A gallup poll taken at the time indicated that the public view was that action should be taken and that the Government should have the necessary power. However, efforts that could have been used in a far better cause, and would have been admirable in other circumstances’ from the viewpoint of the stamina exhibited, and distances travelled and the speeches made by one of the principal participants, tipped the balance against the Government and the referendum was rejected by the people. Coming eventsimmediately cast their shadow before, and we now see the Healys, Birds and O’Sheas in our midst busily sabotaging industry to the great detriment of Australia’s economy. I remind honorable members of the descriptive phrase used by the Prime Minister (Mr. Menzies) when the results of the referendum to which I have referred became known: “ We are now fighting with one hand tied behind our back “. The opposition of the Australian Labour party to the referendum, and its criticism of the Government’s handling of the economic situation, have greatly contributed to our present difficulties.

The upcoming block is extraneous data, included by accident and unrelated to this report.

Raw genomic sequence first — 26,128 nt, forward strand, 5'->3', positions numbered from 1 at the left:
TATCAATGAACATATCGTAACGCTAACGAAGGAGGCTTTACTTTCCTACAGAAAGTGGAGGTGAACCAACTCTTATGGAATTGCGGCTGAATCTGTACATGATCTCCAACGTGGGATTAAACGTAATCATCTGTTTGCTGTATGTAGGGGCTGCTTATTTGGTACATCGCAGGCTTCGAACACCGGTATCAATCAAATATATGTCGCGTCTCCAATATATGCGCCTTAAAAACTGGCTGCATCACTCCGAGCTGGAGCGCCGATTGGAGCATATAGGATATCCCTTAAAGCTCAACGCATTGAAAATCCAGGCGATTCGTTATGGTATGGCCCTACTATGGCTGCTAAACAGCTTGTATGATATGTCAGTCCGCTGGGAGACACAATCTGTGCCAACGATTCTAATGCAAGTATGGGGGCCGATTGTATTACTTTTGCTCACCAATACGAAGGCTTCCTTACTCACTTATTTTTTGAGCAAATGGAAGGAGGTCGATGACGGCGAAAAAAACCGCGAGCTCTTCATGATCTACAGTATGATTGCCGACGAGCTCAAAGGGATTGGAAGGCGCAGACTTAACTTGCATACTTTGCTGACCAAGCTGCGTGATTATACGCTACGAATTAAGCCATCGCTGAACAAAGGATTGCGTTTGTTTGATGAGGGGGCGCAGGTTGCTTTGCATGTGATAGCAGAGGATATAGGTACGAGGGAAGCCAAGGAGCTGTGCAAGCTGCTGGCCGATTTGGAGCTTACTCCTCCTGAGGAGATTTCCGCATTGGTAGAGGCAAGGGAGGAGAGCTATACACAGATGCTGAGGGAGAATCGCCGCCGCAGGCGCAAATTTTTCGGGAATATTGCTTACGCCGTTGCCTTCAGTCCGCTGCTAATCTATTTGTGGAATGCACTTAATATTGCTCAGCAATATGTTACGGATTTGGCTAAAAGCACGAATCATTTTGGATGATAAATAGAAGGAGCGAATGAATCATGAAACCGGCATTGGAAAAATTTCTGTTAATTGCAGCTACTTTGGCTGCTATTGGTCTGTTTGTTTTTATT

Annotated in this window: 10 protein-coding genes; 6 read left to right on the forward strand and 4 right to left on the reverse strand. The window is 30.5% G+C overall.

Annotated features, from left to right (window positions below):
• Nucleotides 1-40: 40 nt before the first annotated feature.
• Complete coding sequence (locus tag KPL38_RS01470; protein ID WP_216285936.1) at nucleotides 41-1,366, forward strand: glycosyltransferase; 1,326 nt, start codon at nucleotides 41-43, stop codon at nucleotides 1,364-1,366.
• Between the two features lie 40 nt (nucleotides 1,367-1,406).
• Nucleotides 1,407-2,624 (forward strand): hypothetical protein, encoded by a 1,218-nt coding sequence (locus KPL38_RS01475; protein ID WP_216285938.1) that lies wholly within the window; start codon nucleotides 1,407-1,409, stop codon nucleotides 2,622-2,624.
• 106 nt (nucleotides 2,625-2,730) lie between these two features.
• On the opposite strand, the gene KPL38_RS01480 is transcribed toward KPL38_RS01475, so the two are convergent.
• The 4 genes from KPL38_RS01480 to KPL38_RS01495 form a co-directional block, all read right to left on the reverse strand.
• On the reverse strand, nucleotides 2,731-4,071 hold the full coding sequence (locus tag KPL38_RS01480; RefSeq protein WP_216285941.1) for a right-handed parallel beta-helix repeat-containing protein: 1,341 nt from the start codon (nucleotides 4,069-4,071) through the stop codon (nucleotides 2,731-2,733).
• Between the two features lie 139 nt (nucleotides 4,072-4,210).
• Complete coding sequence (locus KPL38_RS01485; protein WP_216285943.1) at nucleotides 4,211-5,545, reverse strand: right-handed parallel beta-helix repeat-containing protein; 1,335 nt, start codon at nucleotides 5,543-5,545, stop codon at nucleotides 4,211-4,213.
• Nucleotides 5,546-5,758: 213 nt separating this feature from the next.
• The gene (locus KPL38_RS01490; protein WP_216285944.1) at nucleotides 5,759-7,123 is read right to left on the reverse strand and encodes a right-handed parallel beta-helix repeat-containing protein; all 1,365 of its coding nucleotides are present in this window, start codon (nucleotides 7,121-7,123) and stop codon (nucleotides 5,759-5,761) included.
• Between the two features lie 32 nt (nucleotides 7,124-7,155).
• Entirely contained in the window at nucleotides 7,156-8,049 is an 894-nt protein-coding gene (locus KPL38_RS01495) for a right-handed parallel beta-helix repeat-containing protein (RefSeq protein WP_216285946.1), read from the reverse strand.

The tying up of the waterfront is part of a Communist plan, and a study of waterfront statistics reveals the reason. It would be an excellent idea for those who are interested in the subject to read the comprehensive articles under the title, Australian Coastal Shipping, written by Arthur G. Lowndes, who is chairman of the Australian Institute of Political Science - an honorary office - and an agricultural economist and land development consultant. Mr. Lowndes has no association with the shipping industry, but, as chairman of the Institute of Political Science, he has, in his own time, made a very wide study of the problems of Australian shipping. Indeed, his is the first independent survey of the problems of sea transport, and it is completely impartial and objective. Mr. Lowndes pointsout that a small coastal ship carrying- 3,500 tons of cargo transports as much asdo fourteen goods trains or 300 semitrailer trucks. A ship has considerable advantages as a carrier, in terms of manpower, operating costs, and even capital costs. Ships do not require costly highways or permanent ways, and the cost of terminal facilities is small compared with the investment required in arterial roads for land transport. For example, ironstone is being shipped from Whyalla, in South Australia, to the steelworks at Newcastle and Port Kembla, a journey of approximately 1,300 miles, at an average freight cost of 21s. 3d. a ton or I96d. a ton-mile. The cost of loading and discharge, after allowing for capital and operating costs of plant, would bring the figure to about 29 1/2d. a ton-mile, shore , to shore. It may be that even this figure is not as good as .it might be. Nevertheless, it is only about one-sixteenth of the average freight charged by railways in Australia. As shipping was responsible for 49.13 per cent, of the total freight ton-mileage during the financial year 1953-54, it is the outstanding means of transport. These facts underline the importance of shipping to Australia and indicate why the seamen and the waterside workers are being incited to disrupt our cheapest means of transport.